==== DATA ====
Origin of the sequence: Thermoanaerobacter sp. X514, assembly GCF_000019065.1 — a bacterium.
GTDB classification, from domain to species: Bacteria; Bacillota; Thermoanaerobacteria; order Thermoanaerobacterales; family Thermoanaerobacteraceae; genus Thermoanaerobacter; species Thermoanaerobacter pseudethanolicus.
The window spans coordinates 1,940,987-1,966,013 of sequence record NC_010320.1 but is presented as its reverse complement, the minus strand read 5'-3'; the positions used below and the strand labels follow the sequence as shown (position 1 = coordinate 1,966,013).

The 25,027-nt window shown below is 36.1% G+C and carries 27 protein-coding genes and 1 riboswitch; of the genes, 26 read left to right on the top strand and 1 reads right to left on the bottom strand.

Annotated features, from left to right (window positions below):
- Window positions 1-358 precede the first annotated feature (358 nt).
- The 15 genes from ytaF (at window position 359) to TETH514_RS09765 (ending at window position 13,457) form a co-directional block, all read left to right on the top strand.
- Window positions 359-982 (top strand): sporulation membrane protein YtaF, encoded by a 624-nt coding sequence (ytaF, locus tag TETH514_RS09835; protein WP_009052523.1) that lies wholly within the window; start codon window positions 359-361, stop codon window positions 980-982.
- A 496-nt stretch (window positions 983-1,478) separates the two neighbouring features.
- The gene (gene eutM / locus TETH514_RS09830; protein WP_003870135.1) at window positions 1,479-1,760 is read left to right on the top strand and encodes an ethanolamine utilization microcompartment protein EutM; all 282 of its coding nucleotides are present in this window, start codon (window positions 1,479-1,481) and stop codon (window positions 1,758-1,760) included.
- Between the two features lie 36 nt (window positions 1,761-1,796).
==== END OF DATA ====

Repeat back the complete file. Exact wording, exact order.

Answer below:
Origin of the sequence: Thermoanaerobacter sp. X514, assembly GCF_000019065.1 — a bacterium.
GTDB classification, from domain to species: Bacteria; Bacillota; Thermoanaerobacteria; order Thermoanaerobacterales; family Thermoanaerobacteraceae; genus Thermoanaerobacter; species Thermoanaerobacter pseudethanolicus.
The window spans coordinates 1,940,987-1,966,013 of sequence record NC_010320.1 but is presented as its reverse complement, the minus strand read 5'-3'; the positions used below and the strand labels follow the sequence as shown (position 1 = coordinate 1,966,013).

The 25,027-nt window shown below is 36.1% G+C and carries 27 protein-coding genes and 1 riboswitch; of the genes, 26 read left to right on the top strand and 1 reads right to left on the bottom strand.

Annotated features, from left to right (window positions below):
- Window positions 1-358 precede the first annotated feature (358 nt).
- The 15 genes from ytaF (at window position 359) to TETH514_RS09765 (ending at window position 13,457) form a co-directional block, all read left to right on the top strand.
- Window positions 359-982 (top strand): sporulation membrane protein YtaF, encoded by a 624-nt coding sequence (ytaF, locus tag TETH514_RS09835; protein WP_009052523.1) that lies wholly within the window; start codon window positions 359-361, stop codon window positions 980-982.
- A 496-nt stretch (window positions 983-1,478) separates the two neighbouring features.
- The gene (gene eutM / locus TETH514_RS09830; protein WP_003870135.1) at window positions 1,479-1,760 is read left to right on the top strand and encodes an ethanolamine utilization microcompartment protein EutM; all 282 of its coding nucleotides are present in this window, start codon (window positions 1,479-1,481) and stop codon (window positions 1,758-1,760) included.
- Between the two features lie 36 nt (window positions 1,761-1,796).